-Acts 16:14-15

This Advent/Christmas Season we are invited to open our homes and our hearts to God. It is often the practice at the Holidays to be with family, to eat together and exchange gifts and have fun. There is something so inviting about being in a warm home, with fun and laughter and good food. This opening of your home, of offering food and welcome, of giving warmth in terms of temperature and temperament—this concept in the Bible is called Hospitality. The Advent Season has been one of not only welcoming Christ
into our homes but of opening homes to practice this mark of God’s people just as the lights and gifts are.

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As the Father has loved me, so have I loved you. Now remain in my love. I have told you this so that my joy may be in you and your joy may be complete.
My command is this: love one another as I have loved you.
- John 15: 9, 11-12

I went to a workshop in early October presented by the Lakeshore Center (Camp) and the Presbytery. It was entitled Congregational Vitality 101. We talked about what research said was present in congregations that are healthy. It is true that no one congregation has 100% of these markers, but the more you have the better. As you read this list consider which are strengths and which need some growth here at First Presbyterian Church in Lake Park:

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Is This the Best We Can Do?
August 6, 2018 from www.nextchurch.net used by permission by Rev. Paul Hooker, Associate Dean for Ministerial Formation at Austin Presbyterian Theological Seminary.

When I was young in ministry, the session of First Presbyterian of Kingsport, TN where I was associate pastor would debate some important matter until it appeared everything had been said that needed saying. Then, just before the moderator called for the vote, from the back of the room, Ernie Blackard would raise his hand, and when recognized, ask, “Mr. Moderator, I’d just like to be sure: Is this the best we can do for Christ and his Church?” There was, as I recall, never any answer to that question but silence. But there was always a silence, during which we all asked ourselves whether the vote we were about to cast served any purpose other than the advancement of our own interest or agenda. Ernie is long dead now, but his question echoes in my head every time I prepare to cast a vote.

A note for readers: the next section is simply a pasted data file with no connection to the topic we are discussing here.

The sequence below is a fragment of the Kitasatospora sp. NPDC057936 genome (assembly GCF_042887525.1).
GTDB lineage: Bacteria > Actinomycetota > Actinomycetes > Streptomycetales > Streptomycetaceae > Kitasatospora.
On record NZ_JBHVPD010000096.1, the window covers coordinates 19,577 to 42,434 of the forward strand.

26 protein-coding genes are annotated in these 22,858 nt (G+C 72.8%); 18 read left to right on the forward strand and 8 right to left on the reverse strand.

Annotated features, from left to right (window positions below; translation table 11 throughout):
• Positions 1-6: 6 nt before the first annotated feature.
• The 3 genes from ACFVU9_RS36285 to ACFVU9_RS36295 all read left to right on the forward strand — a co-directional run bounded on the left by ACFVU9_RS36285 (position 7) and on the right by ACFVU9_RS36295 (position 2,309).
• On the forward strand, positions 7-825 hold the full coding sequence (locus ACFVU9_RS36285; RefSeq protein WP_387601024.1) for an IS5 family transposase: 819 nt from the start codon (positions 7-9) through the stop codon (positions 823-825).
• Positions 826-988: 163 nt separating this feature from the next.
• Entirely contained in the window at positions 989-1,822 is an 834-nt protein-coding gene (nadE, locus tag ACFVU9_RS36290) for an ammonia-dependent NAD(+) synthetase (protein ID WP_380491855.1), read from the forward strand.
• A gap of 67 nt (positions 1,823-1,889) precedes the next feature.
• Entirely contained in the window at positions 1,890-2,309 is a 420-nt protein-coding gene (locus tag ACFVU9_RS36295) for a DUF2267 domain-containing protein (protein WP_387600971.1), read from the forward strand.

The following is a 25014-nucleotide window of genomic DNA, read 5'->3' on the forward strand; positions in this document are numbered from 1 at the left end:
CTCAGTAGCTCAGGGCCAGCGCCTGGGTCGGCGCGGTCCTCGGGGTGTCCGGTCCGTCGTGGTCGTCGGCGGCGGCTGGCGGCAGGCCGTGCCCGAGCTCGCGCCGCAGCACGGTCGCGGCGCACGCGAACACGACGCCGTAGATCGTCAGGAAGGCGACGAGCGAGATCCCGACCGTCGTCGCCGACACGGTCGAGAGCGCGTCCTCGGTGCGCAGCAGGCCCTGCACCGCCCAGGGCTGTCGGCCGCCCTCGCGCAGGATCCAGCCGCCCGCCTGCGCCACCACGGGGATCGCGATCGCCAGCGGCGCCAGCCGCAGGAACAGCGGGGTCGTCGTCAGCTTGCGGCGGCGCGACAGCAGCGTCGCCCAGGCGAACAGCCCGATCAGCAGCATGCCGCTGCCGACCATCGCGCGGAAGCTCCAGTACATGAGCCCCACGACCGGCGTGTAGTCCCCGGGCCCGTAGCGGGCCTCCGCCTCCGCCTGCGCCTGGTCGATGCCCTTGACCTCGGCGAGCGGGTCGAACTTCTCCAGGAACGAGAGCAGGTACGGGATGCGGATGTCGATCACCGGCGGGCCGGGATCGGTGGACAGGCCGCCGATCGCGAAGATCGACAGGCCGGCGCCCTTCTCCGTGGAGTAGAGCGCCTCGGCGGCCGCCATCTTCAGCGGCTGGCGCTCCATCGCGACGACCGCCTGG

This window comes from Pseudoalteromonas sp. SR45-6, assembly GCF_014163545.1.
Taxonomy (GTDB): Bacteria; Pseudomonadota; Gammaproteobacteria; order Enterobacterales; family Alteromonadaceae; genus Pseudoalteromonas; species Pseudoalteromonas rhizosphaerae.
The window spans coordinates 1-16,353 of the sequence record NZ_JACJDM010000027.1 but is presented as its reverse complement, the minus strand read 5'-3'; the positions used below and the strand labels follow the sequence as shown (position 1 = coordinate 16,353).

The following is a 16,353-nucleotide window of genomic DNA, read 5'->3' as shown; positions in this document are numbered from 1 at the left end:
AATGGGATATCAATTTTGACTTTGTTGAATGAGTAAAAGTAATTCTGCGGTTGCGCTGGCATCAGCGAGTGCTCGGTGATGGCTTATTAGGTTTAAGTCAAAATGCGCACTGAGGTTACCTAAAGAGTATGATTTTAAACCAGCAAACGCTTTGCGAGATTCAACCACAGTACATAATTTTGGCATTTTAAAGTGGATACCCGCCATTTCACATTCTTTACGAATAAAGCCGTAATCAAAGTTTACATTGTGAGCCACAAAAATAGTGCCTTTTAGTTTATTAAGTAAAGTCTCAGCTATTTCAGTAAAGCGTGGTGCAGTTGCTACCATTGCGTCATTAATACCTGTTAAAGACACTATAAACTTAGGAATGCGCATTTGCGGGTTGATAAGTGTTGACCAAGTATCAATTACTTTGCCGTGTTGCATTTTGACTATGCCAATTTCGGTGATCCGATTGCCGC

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“Our citizenship is in heaven and we eagerly await a Savior from there, the Lord Jesus Christ.”
- Philippians 3: 20-21

We are running headlong into Fall. School has start-ed. Labor Day is here. Fall Festival Plans are brewing. Days are noticeably shorter and hopefully the 90 degree days are behind us. Take some time to consider who we are as Christians today, here in Lake Park. We can get focused on the last quarter of the year, on new things in school, and all that needs to be done from taxes to har-vest to other busy things. It is easy to forget what we are really—we are Christ’s own and citizens together of heav-en. We are to be a people that instead of fear shows hope; instead of division shows unity; and instead of self-centered concerns shows love. We wait for Christ and His return, putting first things first. How do we do that? Here are some practical things you can do to remain a citizen of heaven and enjoy what God has in store for us.